while at the same time guiding the user not to over-interpret small differences between scores. and the United Kingdom in the areas of personality and aptitudes. Australia. A rough rule of thumb is that for instruments which meet the gold standard of reliability (. In order for baserate information to be meaningful the comparison group needs to be as similar to the individual tested and the circumstances in which they were measured. the face validity and construct validity. Your raw score is converted to a number indicating the percentage of the norm group who scored below you. Standard scores indicate where your score lies in comparison to a norm group. For example. The relationship between Stens. then your own score can be compared to this to see if you are above or below this average. As discussed previously. The disadvantage of norms produced in-house is that the comparability with the whole population is lost. are your applicants better or worse than those of other companies.75). rather than absolute points. When providing feedback to a respondent. the purpose of norms is to provide baserate information about the likelihood of a skill or behaviour being displayed by the individual. The 50th percentile is known as the median and represents the middle score of the distribution. With stens these bands are sufficiently narrow not to mark significant differences between people. norm groups should be made up of 100 people or more and should be directly relevant to the purpose of the test. For example. or for one person over different personality scales. For example. T-Scores and Percentiles is shown in the chart of the normal distribution curve (Figure 1).encourage us to think in terms of bands of scores. In-house norms provide the most directly relevant base rate information as the recipient of the information will be very familiar with the prevalence of the behaviour being measured. Choosing Norm Groups The importance of New Zealand based norms lies in two places. Norm group size should be determined by the standard deviation of the sample and the reliability of the instrument. a score at the 60th percentile means that the individual's score is the same as or higher than the scores of 60% of those who took the test. giving the information in the context of a group they feel they should be compared with is very important for the person’s acceptance of the results. For example. Results from our research to date suggests some very real differences between New Zealand. The results will be less meaningful when compared to an inappropriate group. . are the people in your own institution more or less disabled than the whole population. if the average or mean score for the norm group is 25. Percentile Scores A percentile score is another type of converted score. comparing the score of a degreed manager with 16 year old school leavers is unlikely to give useful base rate information as to the ability to solve problems.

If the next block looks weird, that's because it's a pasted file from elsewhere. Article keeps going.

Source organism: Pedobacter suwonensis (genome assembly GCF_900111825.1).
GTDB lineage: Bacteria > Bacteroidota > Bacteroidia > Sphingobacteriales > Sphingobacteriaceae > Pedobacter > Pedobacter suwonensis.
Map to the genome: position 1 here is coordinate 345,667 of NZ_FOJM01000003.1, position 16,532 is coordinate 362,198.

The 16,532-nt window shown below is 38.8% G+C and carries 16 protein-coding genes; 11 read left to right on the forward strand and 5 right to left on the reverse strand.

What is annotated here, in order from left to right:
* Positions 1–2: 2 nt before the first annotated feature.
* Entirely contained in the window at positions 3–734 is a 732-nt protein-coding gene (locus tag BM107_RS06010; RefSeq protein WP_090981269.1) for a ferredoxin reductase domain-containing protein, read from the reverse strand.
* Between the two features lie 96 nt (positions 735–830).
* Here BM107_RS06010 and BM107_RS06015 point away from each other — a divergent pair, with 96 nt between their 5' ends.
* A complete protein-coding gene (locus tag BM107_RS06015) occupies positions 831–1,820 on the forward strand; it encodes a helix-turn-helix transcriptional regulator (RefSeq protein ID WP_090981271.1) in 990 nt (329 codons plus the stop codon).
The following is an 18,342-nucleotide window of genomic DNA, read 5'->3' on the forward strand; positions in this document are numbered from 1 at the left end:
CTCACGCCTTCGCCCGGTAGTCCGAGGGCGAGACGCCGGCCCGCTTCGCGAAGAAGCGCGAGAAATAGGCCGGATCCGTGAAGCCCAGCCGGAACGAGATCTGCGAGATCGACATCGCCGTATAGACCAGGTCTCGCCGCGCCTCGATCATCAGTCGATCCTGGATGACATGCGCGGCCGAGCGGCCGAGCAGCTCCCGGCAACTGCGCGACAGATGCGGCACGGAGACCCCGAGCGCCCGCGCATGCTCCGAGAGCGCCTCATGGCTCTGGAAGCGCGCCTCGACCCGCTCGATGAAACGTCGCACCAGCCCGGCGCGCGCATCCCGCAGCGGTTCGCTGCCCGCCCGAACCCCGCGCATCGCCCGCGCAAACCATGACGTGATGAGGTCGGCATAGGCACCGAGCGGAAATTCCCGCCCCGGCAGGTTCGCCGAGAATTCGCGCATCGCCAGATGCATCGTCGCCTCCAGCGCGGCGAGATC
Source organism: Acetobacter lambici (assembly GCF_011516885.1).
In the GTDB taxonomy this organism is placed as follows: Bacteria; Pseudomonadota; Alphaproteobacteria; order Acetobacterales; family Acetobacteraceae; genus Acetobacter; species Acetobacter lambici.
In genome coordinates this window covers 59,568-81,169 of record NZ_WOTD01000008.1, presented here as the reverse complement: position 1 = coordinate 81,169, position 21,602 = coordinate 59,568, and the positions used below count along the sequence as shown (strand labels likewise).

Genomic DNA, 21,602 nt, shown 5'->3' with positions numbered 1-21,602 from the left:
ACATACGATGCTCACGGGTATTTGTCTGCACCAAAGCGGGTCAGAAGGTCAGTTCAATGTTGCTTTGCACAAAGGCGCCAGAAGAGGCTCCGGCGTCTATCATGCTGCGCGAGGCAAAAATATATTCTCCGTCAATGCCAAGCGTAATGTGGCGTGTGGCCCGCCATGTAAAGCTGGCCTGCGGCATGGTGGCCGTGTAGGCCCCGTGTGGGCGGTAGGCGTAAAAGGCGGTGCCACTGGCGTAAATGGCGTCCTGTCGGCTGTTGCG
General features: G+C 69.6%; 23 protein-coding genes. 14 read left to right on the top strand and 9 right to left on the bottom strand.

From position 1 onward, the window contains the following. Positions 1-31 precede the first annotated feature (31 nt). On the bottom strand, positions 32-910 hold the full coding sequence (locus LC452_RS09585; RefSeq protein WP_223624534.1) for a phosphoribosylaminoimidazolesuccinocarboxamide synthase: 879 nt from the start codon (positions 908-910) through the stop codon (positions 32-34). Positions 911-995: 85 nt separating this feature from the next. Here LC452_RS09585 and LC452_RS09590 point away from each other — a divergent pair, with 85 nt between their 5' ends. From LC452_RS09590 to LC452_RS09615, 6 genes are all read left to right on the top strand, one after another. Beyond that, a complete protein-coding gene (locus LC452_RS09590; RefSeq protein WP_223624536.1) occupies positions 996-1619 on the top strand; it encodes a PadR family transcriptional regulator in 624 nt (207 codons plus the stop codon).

If you know your percentile score then you know how it compares with others in the norm group. if you scored at the 70th percentile. The characteristic way that test scores tend to bunch up around the average and the use of percentiles in the interpretation of test results. then this means that you scored the same or better than 70% of the individuals in the norm group. The effect of this is that a very small improvement in your actual score will make a very substantial difference to your percentile score.Percentiles have the disadvantage that they are not equal units of measurement. nine times . It is very unlikely that any of them will score less than 35 or more than 45. However. as the scale tends to exaggerate differences near the mean and collapse differences at the extremes. who are a fairly similar group in terms of their educational background and achievements. However. For instance. Percentiles can not be averaged nor treated in any other way mathematically. will score around 40. Some will score a few less and some a few more. they do have the advantage of being easily understood and can be very useful when giving feedback to candidates or reporting results to managers. To illustrate this point. Most of the candidates. For example. consider a typical aptitude test consisting of 50 questions. a difference of 5 percentile points between two individual’s scores will have a different meaning depending on its position on the percentile scale. This is the score most often used by organizations when comparing your score with that of other candidates because they are so easily understood they are very widely used when reporting results to managers. This is because most aptitude tests have relatively few questions and most of the scores are clustered around the mean. Looking at these results in terms of percentiles is a very poor way of analyzing them and no experienced statistician would ever use percentiles on this type of data. has important implications for you as a job candidate.